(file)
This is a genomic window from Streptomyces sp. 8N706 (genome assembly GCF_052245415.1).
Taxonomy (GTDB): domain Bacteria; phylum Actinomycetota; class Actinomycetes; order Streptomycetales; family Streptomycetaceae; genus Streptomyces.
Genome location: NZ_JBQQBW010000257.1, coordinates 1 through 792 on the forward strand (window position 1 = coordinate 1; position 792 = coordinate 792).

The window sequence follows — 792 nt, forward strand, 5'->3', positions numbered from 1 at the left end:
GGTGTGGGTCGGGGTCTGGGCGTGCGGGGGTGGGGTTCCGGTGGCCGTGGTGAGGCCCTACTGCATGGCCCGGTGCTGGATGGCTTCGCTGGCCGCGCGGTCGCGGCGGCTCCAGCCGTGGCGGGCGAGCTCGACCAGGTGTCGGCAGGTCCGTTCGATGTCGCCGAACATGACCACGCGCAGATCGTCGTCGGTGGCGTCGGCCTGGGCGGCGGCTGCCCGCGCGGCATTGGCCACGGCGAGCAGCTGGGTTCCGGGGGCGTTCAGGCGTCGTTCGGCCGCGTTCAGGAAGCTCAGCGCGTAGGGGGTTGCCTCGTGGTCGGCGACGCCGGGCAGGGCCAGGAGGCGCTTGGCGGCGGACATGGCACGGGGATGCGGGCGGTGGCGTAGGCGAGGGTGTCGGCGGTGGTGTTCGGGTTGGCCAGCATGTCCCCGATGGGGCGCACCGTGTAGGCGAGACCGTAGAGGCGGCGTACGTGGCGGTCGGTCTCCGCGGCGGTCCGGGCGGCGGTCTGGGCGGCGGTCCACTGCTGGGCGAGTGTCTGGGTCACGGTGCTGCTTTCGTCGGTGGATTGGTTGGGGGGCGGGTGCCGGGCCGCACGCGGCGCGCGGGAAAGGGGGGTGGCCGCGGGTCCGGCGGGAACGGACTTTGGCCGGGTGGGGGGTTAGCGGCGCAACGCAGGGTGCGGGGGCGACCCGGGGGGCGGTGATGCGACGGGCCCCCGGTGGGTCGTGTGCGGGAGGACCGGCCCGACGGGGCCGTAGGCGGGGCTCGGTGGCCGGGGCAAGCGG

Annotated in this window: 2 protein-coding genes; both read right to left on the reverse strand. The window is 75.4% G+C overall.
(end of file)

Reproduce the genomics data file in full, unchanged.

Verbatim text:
This is a genomic window from Streptomyces sp. 8N706 (genome assembly GCF_052245415.1).
Taxonomy (GTDB): domain Bacteria; phylum Actinomycetota; class Actinomycetes; order Streptomycetales; family Streptomycetaceae; genus Streptomyces.
Genome location: NZ_JBQQBW010000257.1, coordinates 1 through 792 on the forward strand (window position 1 = coordinate 1; position 792 = coordinate 792).

The window sequence follows — 792 nt, forward strand, 5'->3', positions numbered from 1 at the left end:
GGTGTGGGTCGGGGTCTGGGCGTGCGGGGGTGGGGTTCCGGTGGCCGTGGTGAGGCCCTACTGCATGGCCCGGTGCTGGATGGCTTCGCTGGCCGCGCGGTCGCGGCGGCTCCAGCCGTGGCGGGCGAGCTCGACCAGGTGTCGGCAGGTCCGTTCGATGTCGCCGAACATGACCACGCGCAGATCGTCGTCGGTGGCGTCGGCCTGGGCGGCGGCTGCCCGCGCGGCATTGGCCACGGCGAGCAGCTGGGTTCCGGGGGCGTTCAGGCGTCGTTCGGCCGCGTTCAGGAAGCTCAGCGCGTAGGGGGTTGCCTCGTGGTCGGCGACGCCGGGCAGGGCCAGGAGGCGCTTGGCGGCGGACATGGCACGGGGATGCGGGCGGTGGCGTAGGCGAGGGTGTCGGCGGTGGTGTTCGGGTTGGCCAGCATGTCCCCGATGGGGCGCACCGTGTAGGCGAGACCGTAGAGGCGGCGTACGTGGCGGTCGGTCTCCGCGGCGGTCCGGGCGGCGGTCTGGGCGGCGGTCCACTGCTGGGCGAGTGTCTGGGTCACGGTGCTGCTTTCGTCGGTGGATTGGTTGGGGGGCGGGTGCCGGGCCGCACGCGGCGCGCGGGAAAGGGGGGTGGCCGCGGGTCCGGCGGGAACGGACTTTGGCCGGGTGGGGGGTTAGCGGCGCAACGCAGGGTGCGGGGGCGACCCGGGGGGCGGTGATGCGACGGGCCCCCGGTGGGTCGTGTGCGGGAGGACCGGCCCGACGGGGCCGTAGGCGGGGCTCGGTGGCCGGGGCAAGCGG

Annotated in this window: 2 protein-coding genes; both read right to left on the reverse strand. The window is 75.4% G+C overall.